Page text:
Author: Ben Martin
Maintaining filesystems can be a real administration burden. Over time you might start getting multiple copies of the same file, soft links that point to files that no longer exist, temporary files that have been hanging around longer than they should, and binaries that have been installed and not had their debugging information stripped out. fslint can help you find these troublesome files so you can clean up your filesystem.
Packages for fslint are available in Ubuntu Hardy universe and in the Fedora 9 repositories. There are currently no packages for openSUSE. I built it from source using version 2.28 of fslint on a 32-bit Fedora 9 machine. fslint is written in Python and uses GTK+2 and libglade2, so you’ll need these and the Python bindings for them installed first.
You can execute fslint directly from the expanded tarball as shown below or install it onto your system manually as shown in the lower half of the below commands. The fslint-gui command brings up a GTK+2 graphical user interface. Other commands include fslint and a collection of commands starting with the
find prefix (for example,
findup to find duplicates), which are all command-line tools.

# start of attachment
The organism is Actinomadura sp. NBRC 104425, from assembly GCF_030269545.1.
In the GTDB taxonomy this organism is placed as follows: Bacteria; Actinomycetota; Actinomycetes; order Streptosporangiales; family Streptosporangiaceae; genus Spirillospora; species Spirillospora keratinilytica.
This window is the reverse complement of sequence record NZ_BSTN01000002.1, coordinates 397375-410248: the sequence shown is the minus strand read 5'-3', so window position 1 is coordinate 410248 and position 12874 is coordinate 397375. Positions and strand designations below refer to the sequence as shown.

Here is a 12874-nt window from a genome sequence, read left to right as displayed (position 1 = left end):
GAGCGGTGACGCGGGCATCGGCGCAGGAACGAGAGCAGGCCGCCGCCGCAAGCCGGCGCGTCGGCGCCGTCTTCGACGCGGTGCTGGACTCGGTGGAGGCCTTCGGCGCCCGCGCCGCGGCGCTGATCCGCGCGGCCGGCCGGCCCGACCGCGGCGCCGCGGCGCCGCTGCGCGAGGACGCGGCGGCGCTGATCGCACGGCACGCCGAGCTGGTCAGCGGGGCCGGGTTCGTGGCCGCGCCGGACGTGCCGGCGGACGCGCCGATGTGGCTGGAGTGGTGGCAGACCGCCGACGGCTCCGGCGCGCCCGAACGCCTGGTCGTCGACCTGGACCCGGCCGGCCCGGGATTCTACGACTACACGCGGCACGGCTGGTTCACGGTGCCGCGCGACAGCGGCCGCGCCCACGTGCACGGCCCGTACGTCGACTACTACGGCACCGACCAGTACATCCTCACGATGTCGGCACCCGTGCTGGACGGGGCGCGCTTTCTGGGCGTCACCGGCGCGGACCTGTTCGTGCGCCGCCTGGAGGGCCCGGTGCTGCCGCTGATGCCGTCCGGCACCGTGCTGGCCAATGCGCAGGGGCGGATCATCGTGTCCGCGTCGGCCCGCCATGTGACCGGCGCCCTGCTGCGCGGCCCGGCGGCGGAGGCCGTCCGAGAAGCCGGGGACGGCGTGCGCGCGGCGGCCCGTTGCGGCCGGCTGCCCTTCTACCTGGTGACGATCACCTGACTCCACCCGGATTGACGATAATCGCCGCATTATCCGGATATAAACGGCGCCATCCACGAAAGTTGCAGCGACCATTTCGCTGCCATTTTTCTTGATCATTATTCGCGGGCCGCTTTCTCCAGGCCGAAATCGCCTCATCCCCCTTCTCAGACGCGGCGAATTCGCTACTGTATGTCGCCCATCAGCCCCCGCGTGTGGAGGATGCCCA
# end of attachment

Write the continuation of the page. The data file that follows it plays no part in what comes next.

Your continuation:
$ tar xzf /home/ben/Download/fslint-2.28.tar.gz $ cd ./fslint* $ ./fslint-gui $ su -l # prefix=/usr/local # sharedir=$prefix/share/fslint # mkdir -p $sharedir # chmod o+rx $sharedir # cp -av doc $sharedir # chown root.root $sharedir # chown -R root.root $sharedir # chmod o=rx $sharedir # chmod o=r $sharedir # install -m 444 fslint.desktop $prefix/applications # install -pm 644 fslint.glade fslint_icon.png $sharedir # ln -s $sharedir/fslint_icon.png $prefix/share/pixmaps/fslint.png # install -m 444 man/fslint* $prefix/man/man1 # make -C po install # install -m 755 fslint-gui $prefix/bin # cp -av fslint $sharedir # chmod -R 555 $sharedir/fslint # cd $prefix/bin # perl -pi -e 's|^liblocation=.*$|liblocation="/usr/local/share/fslint" |' fslint-gui # perl -pi -e 's|^locale_base=.*$|locale_base=None |' fslint-gui
The first block of installation commands create a new directory in /usr/local/share/fslint and install the documentation files. The desktop, glade, icon, and manual pages are then installed, and make is used to install the localization files. The final two perl commands change two hard-coded paths in the fslint-gui Python code so that the glade file and other commands are sought in the correct paths. By default fslint-gui looks for the glade file in the same directory that it is executed from. This default allows you to execute fslint-gui directly in the expanded tarball, but you normally will not want to have the glade file in the same directory as the command itself.